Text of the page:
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Worcester Continues Reputation As Hotspot For Biotech Innovation

Thursday, February 16, 2012


It seems like every city nowadays is trying to carve out a new niche for itself as a burgeoning startup ecosystem. While some entrepreneurs were knocked out of the game since the Internet boom went bust a decade ago, invention and reinvention seems to have remained par for the course in Worcester.

Worcester begins 2012 already considered by local observers to be a breeding ground for the life sciences industry. An area that formerly was a center for manufacturing, the city has transformed itself in recent decades with a little help from Massachusetts Biomedical Initiatives CEO and Worcester native Kevin O’Sullivan.

Massachusetts Biomedical Initiatives (MBI) is, according to O’Sullivan, “a private, not for profit economic development ‘engine’ for the life sciences industry.”

A former state representative from Worcester, O’Sullivan is ceaselessly bullish on the city’s future as a thriving hub of startup energy and entrepreneurial spirit.

“Economic growth in Worcester and Central Mass,” O’Sullivan said, “will center on the life sciences, healthcare and education with brains and innovation our as main product.”

Job Creation

 O’Sullivan and MBI have been busy creating jobs for over a decade in part by deploying a rather nontraditional motivational tactic: eviction.

Tenants at each of the three life science business incubators that O’Sullivan oversees must vacate the premises after one year of occupancy.

“Yes,” said Sullivan, “We make a concerted effort to search out ‘winners,’ entrepreneurs who have solid business and science plans in place, money raised, and are willing to sign a one year lease term commitment.”

By the end of the lease, ideally, companies are ready to outgrow their current addresses and expand their borders beyond MBI.

“Since 2000,” O’Sullivan pointed out, “MBI has graduated 57 companies from our facilities, 43 who are still in business—a 75% success rate.”

He added, “Approximately 1 out of 4 or 5 stay in Worcester and the overwhelming number remain in Massachusetts, 33 of which are still operating in the state with approximately 400 newly created jobs.”

Worcester’s affordability, especially when compared to the influential and established biomedical research community in Cambridge, makes MBI a sought-after springboard for up and coming life sciences entities. In fact, MBI is so desirable only 15% of companies that apply are accepted.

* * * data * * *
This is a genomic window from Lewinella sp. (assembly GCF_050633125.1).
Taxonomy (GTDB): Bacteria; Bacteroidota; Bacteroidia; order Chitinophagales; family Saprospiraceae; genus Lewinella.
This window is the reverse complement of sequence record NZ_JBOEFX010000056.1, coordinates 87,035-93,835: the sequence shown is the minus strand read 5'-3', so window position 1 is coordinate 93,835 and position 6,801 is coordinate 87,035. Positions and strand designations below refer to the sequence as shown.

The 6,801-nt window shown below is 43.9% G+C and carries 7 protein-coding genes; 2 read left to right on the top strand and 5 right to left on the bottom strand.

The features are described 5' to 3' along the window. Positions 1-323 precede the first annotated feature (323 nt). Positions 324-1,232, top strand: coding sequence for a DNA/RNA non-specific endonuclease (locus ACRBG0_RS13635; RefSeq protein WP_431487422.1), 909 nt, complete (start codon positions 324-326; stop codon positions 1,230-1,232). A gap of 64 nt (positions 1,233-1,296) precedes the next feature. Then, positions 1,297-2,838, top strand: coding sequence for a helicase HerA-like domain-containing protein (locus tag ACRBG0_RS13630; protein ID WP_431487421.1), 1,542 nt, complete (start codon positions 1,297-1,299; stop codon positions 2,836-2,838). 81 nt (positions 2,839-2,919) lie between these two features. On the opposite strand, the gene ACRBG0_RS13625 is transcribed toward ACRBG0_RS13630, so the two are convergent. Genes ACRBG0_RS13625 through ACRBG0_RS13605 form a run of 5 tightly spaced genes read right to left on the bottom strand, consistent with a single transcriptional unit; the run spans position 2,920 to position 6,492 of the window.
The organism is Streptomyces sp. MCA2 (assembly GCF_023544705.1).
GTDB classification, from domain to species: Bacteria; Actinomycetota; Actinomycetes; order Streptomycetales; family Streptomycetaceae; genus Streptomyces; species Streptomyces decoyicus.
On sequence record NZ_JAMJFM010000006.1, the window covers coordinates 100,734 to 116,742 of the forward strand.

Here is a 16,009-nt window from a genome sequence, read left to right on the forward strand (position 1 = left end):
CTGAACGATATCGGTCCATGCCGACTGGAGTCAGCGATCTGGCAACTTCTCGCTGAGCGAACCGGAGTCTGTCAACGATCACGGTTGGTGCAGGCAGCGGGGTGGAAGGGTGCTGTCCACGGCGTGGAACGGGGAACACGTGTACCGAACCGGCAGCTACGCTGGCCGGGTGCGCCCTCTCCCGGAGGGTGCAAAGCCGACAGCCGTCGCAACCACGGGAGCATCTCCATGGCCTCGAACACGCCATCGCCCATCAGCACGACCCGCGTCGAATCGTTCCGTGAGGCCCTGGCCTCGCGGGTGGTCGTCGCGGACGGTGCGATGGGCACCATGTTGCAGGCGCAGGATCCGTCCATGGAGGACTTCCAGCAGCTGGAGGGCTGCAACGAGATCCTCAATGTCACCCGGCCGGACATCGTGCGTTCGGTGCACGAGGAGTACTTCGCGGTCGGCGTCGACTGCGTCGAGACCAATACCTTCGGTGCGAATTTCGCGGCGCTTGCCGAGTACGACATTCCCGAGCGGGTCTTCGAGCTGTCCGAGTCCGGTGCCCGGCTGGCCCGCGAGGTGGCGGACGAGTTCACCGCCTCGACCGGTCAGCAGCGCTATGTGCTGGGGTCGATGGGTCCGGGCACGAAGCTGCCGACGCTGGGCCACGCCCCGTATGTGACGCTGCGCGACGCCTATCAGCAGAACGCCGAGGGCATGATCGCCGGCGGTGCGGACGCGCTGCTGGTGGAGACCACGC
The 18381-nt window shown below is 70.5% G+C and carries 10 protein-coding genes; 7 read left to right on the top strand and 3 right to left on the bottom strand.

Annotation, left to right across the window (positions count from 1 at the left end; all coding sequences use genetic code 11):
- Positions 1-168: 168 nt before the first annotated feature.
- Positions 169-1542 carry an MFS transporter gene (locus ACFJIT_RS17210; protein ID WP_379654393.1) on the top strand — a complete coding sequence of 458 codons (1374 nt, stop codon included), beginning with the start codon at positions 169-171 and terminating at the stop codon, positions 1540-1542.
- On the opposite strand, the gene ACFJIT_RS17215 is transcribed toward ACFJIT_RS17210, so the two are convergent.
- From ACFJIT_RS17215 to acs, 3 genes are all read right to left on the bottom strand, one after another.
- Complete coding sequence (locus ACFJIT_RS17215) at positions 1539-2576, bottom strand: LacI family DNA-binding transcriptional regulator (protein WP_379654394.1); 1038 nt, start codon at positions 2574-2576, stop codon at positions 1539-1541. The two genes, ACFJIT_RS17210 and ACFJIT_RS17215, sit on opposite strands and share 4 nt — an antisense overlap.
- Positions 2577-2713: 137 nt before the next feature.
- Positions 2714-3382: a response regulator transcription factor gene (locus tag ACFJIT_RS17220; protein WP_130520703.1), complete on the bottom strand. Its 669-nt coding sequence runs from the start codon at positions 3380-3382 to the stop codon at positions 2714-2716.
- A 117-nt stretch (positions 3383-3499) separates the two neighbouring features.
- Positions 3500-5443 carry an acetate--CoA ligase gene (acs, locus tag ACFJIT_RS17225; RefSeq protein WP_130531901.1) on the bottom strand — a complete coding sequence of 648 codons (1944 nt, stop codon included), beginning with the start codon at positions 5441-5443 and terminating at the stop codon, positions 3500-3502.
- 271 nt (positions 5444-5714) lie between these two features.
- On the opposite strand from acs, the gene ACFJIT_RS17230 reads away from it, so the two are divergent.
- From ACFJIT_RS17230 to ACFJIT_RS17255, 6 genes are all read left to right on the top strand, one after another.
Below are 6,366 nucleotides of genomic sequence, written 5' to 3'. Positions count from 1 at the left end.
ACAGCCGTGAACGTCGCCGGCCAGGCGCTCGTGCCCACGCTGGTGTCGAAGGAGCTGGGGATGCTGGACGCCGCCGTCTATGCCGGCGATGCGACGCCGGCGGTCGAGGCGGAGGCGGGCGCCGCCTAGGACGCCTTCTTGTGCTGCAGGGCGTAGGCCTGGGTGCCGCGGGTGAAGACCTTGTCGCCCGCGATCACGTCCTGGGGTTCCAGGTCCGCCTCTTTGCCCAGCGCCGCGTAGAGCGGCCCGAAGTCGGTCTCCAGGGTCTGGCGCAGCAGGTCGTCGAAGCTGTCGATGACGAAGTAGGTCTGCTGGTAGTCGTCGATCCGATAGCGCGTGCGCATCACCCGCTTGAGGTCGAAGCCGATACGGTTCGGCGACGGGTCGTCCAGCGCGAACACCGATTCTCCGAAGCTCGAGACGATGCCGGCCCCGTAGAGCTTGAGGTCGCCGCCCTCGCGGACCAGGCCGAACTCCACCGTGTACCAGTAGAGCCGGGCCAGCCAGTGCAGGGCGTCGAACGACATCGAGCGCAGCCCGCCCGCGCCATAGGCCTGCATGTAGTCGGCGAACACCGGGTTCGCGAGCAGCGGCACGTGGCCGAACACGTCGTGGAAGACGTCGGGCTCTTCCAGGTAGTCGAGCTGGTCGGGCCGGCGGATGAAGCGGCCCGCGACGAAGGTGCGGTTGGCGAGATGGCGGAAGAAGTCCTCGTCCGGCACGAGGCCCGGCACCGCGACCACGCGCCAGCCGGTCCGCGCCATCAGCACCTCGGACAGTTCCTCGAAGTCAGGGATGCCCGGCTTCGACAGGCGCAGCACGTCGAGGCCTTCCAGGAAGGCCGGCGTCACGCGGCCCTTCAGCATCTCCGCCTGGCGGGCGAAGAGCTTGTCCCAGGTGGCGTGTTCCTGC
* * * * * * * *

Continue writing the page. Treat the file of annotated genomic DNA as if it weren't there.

“There are a lot of benefits of having a business at MBI,” said Dr. Yumei Huang, president and CEO of CellMosaic,

one of six companies located at MBI’s Barber Avenue facilities.

Huang continued, “MBI has very good supporting structure that can simplify the process of establishing a new company. For example: environmental, health, safety, security, and central facility services. So a startup company can focus on its core business from the very beginning.”

Huang thinks CellMosaic’s proximity to other broadly similar businesses is an additional advantage to MBI.

“As a cluster of new and established biotech companies,” Huang said, “MBI fosters the environment of scientific collaboration and assistance within the companies.”

She added, “The facilities are uniquely positioned at the heart of Worcester Polytechnic Institute and UMASS Medical School, providing easy access to scientific literature, academic collaborators, instrumental resources and talented interns.”

“Our goal,” O’Sullivan said, “is to encourage our ‘graduate’ companies to locate in Worcester but CEOs make the decision based on where they live and where their top scientists live.”

He added, “The city is terrific in trying to accommodate companies by way of offering tax increment funding, micro loans, etc.”

Of the prospect of CellMosaic staying local, Huang said, “We are currently looking for places everywhere. So don’t know yet. But, “she concluded, “I really like the environment in Worcester.”

Huang will be hiring a new employee in February and, if investments are sufficient, hopes to hire more.

Keeping Companies In The Commonwealth

If companies are unwilling or unable to stay in Worcester, O’Sullivan said keeping them in the Commonwealth becomes of paramount importance so growing businesses can continue to support Massachusetts as a competitor on the global stage.

O’Sullivan said, “The Patrick/Murray administration and the Legislature have been outstanding in their commitment and support for the life sciences industry.”

“The state,” O’Sullivan concluded, “through MassDevelopment, is a strong support system for company funding and location assistance.”

O’Sullivan and MBI plan to continue their contribution to Worcester’s ascendant life sciences community, and to Massachusetts as a whole, in 2012 and beyond.


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